It’s that time of year again, when the weather is cooling off, the leaves are changing, and the local trails could not be more beautiful! Take some time over the next several weeks to get out and enjoy a few great hikes before winter sets in. Middle Tennessee is one of the best places in the country to enjoy a scenic day hike, so take advantage of the abundant nearby park land and hit the trails! Here are a few of our favorite day hikes that won’t require you to go far from home:
1. Radnor Lake – Ganier Ride Loop + Lake Trail (4.5 miles, Easy-Moderate)
By now, I’m sure just about everyone in Nashville has hiked Radnor Lake, or is at least familiar with this gorgeous park located just 20 minutes south of downtown. Known for its wildlife, Radnor Lake is a fantastic place to see all kinds of feathered friends, including a wide variety of songbirds, and even a handful of bald eagles in the fall/winter. The park is in the process of installing an aviary to cater to some of the larger birds of prey, which should make this local park that much more attractive in years to come. While on the Ganier Ridge Trail, take a few minutes to stop at some of the higher elevation points, as you can get a great view of downtown on a clear day. Note that the park is a state natural area, meaning you can’t bring your pup on the hike with you, but we promise the hike won’t disappoint! The peace and quiet makes this one a great solo hike anyways.
2. Warner Parks – Mossy Ridge Trail (4.5 miles, Moderate)
Surrounded by Tennessee hardwoods and located in one of the largest and urban parks in the country, the Mossy Ridge Trail is a fantastic hike to try out in the fall, as you’ll be surrounded by beautiful shades of red, orange and yellow throughout. The longest (and often least-used) trail in the Warner Parks system, Mossy Ridge makes for a convenient local training hike and is a popular trail running destination, especially given the moderate nature of the elevation changes. Along the way, you’ll pass several opportunities to stop for a picnic, and will also encounter a spring-fed waterfall that runs best after a good rain. It’s also a great place to take the dogs for a walk – just keep your furry friends on a leash! While at the park, drop by the nature center to learn a little more about the park’s history and wildlife.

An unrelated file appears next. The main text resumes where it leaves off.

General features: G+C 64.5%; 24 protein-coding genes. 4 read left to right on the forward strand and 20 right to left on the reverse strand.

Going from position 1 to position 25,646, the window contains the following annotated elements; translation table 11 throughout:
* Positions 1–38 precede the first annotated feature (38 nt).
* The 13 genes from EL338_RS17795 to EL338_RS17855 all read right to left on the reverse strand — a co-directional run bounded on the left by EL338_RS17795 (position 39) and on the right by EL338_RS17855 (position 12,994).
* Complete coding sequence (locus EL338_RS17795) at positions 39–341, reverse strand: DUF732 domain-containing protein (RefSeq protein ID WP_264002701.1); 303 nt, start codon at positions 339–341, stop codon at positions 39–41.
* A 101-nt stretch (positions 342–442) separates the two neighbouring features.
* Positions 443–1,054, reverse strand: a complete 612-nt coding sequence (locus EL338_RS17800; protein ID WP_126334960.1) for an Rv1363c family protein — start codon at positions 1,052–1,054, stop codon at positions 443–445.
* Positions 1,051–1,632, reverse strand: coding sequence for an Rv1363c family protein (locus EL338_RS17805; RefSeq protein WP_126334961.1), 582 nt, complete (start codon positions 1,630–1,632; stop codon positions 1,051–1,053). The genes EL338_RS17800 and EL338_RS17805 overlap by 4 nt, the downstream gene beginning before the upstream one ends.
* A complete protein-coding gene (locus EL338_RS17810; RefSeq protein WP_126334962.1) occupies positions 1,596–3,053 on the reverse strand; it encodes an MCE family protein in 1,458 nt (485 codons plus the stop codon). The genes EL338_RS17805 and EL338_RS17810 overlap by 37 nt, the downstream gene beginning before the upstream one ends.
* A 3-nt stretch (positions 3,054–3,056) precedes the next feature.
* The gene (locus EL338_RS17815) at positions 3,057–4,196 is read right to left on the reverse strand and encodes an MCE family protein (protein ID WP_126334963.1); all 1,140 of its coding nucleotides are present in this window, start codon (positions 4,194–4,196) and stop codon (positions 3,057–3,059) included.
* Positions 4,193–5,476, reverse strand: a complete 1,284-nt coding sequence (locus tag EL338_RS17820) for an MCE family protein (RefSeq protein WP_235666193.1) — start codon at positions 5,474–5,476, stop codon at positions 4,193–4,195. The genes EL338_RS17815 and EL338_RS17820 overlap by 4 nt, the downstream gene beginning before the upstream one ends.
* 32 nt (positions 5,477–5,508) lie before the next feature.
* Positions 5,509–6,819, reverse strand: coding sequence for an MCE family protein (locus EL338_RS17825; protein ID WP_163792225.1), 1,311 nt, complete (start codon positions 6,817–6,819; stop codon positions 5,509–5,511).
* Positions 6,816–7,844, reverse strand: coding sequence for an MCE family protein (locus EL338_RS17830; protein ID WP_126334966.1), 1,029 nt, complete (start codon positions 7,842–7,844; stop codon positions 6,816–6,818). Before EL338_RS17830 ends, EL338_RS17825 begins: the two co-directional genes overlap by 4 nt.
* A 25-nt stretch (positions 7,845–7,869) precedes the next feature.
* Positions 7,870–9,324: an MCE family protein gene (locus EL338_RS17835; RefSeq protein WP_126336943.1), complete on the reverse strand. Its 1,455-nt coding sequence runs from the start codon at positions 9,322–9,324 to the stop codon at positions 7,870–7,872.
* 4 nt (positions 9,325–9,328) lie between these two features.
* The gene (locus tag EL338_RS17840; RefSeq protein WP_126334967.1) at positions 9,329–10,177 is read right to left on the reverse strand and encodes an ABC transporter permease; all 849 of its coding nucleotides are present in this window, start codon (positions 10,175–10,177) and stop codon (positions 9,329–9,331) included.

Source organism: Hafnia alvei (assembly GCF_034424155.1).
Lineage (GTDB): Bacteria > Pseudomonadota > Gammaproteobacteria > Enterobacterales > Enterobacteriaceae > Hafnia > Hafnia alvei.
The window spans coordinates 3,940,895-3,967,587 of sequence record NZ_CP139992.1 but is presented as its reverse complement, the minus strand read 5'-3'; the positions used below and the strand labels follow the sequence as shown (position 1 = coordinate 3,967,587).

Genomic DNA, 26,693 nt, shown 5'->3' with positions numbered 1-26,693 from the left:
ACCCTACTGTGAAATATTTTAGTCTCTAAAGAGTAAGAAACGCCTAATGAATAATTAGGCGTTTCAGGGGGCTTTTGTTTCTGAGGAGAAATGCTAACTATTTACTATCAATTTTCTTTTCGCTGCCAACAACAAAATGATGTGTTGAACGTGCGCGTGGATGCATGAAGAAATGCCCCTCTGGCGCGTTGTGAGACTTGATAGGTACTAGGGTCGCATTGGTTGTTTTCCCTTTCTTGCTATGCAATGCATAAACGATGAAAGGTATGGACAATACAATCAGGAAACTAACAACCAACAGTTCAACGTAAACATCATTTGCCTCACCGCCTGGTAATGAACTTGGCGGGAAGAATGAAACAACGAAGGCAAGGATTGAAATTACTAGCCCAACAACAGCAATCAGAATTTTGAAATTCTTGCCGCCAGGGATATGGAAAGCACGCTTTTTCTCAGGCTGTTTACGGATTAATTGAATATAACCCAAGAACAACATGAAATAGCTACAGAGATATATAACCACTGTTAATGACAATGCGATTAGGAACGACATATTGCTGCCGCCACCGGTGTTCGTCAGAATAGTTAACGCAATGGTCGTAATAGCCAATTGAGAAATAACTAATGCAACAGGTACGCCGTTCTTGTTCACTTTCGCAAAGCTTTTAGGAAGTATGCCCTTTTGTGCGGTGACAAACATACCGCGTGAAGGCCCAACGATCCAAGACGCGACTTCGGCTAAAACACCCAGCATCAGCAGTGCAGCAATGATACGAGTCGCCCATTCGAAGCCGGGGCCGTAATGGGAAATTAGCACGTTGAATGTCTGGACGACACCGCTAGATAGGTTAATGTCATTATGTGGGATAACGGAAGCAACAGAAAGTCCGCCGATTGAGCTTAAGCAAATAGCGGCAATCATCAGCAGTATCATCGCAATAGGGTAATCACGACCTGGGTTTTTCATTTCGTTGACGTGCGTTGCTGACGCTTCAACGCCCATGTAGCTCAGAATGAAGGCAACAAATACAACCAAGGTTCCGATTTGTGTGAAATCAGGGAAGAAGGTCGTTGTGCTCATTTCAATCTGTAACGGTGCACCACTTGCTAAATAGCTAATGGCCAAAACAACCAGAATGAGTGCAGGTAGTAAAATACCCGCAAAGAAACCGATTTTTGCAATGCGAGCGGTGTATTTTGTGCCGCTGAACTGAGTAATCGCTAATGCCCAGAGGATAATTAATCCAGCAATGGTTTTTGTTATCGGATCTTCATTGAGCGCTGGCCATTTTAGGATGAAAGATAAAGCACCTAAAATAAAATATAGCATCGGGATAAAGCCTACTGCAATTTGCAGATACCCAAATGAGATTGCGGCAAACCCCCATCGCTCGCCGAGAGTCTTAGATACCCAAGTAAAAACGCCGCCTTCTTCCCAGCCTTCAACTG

3. Old Natchez Trace – Garrison Creek Loop (6.3 miles, Moderate)
Though Nashville marks the northern terminus of the Natchez Trace, it seems like the amenities provided by this historic and scenic roadway are often under-used by Nashvillians as a whole. Starting at Highway 100 in West Nashville (near Loveless Cafe – if you haven’t tried their biscuits, you’re missing out), the Trace winds 444 miles south to Natchez, Mississippi, making for one of the best interstate drives in the nation (the Trace is designated as a National Scenic Roadway and is managed by the National Park Service). 17 miles south on the Trace is where you’ll find the Garrison Creek trailhead, featuring picnic tables and restrooms. This hike makes for a great day trip, especially in the fall, as you can take in not only the vibrant colors, but travel back in time to relive some of the experiences of the original Trace travelers, as there are tons of historical markers along the way.
4. Long Hunter State Park – Volunteer Day Loop (4 miles, Moderate)
Like the Natchez Trace, Long Hunter State Park is an often under-used local outdoors amenity that deserves a little extra attention. On the east banks of Percy Priest Lake, Long Hunter has more than 20 miles of hiking trail, including the Volunteer Day Loop, a moderate, 4-mile hike. The trail runs along the lake for roughly half its length, making for great views of the water. There are minimal elevation changes and rock features on this trail, making it an accessible one for hikers of all skill levels. Feeling up for a challenge? Start on the Day Loop and stay along the lake to continue to follow the full out-and-back Volunteer Trail. You’ll find a backcountry campsite roughly 6 miles in, offering a great opportunity to try your hand at an easy overnight backpacking trip! Besides offering great, beginner-friendly hiking trails, the park also offers a host of other activities, including canoe, kayak and paddleboat rentals, sand volleyball courts, swimming, fishing, and mountain biking, making it a great place to spend a full day!
5. Short Springs State Natural Area – Multiple Trails (~5 miles, Moderate)
If it’s wildflowers you’re looking for, then search no further! Short Springs is our go-to destination for wildflowers in the spring, as the preserved green space here is home to dozens of varieties of flowering plants, reaching their peak in early-mid April, depending on the weather. Though a little further from Nashville than the other four hikes mentioned here, this one is most definitely worth it! The park not only features a ton of gorgeous flowering plants, but also plays host to multiple waterfalls (spring is also a great time to catch these flowing strongly). Roughly five miles of moderate hiking takes you past abundant wildflowers, Machine Falls, and Upper and Lower Busby Falls, making for a great place to spend a leisurely spring day taking in some of the best scenery in Middle Tennessee!
Ready to get out and do some hiking? Join us next Saturday, November 1st for our New Faces Day Hike at Radnor Lake, and keep your eyes on the calendar as we post more hikes in the coming weeks!
– Matt (Team Green’s Events Coordinator)